- Tip 0: Why should you open-source your project?
- Tip 1: Don’t rush features, Code quality matters
- Tip 2: Test, test and test again
- Tip 3: Have a sexy README
- Tip 4: Document your project
- Tip 5: Release the right way
- Tip 6: Get feedbacks
- Tip 7: Promote
- Tip 8: Handle the issues
- Tip 9: Listen to your issues
- Tip 10: Don’t merge every pull requests
Don’t rush features, Code quality matters
Code is what might scare most people to contribute to open-source. That’s a legitimate source of fear: you don’t want to share some code that other people could use to judge you because it is poorly designed.
But that’s actually what makes the strength of open-source: everyone can see your code! From my own experience, most people won’t give a shit about it and are just looking for the features. But some other people will spend some time going through your code, either to debug your project, to implement new features, or sometimes just for learning and getting inspiration from it.
Trust me, that kind of messages make you happy for the entire week!
So yes, everyone can see your code, most people won’t look at it but some will. And as scary as it is, this is a very important and positive point: yes, you will need to pay extra attention to what you commit, but that’s what will lead you to learn!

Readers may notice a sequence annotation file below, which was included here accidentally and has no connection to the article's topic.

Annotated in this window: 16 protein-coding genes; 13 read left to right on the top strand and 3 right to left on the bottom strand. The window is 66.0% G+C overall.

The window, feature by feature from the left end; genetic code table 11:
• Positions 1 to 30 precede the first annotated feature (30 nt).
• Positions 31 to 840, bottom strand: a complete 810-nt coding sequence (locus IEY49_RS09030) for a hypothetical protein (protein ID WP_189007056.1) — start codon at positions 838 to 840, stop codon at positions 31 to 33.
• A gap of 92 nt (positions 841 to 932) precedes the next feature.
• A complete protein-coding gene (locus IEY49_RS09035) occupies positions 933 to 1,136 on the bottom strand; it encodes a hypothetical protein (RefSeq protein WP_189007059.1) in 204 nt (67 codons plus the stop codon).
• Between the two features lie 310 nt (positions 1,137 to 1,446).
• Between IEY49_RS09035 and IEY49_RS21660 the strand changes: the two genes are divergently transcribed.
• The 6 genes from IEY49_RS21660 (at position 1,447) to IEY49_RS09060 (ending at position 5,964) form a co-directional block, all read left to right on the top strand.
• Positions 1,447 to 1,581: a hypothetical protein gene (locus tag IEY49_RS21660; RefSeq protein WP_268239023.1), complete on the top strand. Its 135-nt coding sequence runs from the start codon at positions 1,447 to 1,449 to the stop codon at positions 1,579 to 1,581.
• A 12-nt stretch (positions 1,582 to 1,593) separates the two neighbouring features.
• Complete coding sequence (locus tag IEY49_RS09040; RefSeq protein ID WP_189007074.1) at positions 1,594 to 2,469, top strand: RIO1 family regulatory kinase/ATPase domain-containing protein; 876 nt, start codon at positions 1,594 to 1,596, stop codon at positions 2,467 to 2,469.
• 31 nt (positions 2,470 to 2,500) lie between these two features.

Code quality is important in the open-source, so take time to think! You are not working for a company, you don’t have deadlines except the one you defined: so there is no urge.
- How are you gonna implement this feature?
- How will you design your project?
- What are the best practices to complete your task?
- How to make your code cleaner and more efficient?
- What do you want to learn?
Sure, this takes time, but that’s the most important part. This is how you are going to learn the most on the technical aspect. Of course you know how to develop most of the features. But are you developing them in the right way? Are there better ways out there? What are they and what is the most appropriate. You need to be able to justify every decision you make: don’t just code it that way because that’s the way you learned it.
And you know what? Because you spend time building your code, quality will improve and you won’t be afraid to make it public.
Sure, there might still be a better way to do it or some people arguing you could have done differently, but that’s not the point. If you spent enough time, you should have learned new knowledge and your code will have a good quality, and that’s the point!
Don’t rush for features. Take advantage of open source to take time to learn, build better code and be proud of it.
Read next tip: Tip 2: Test, test and test again
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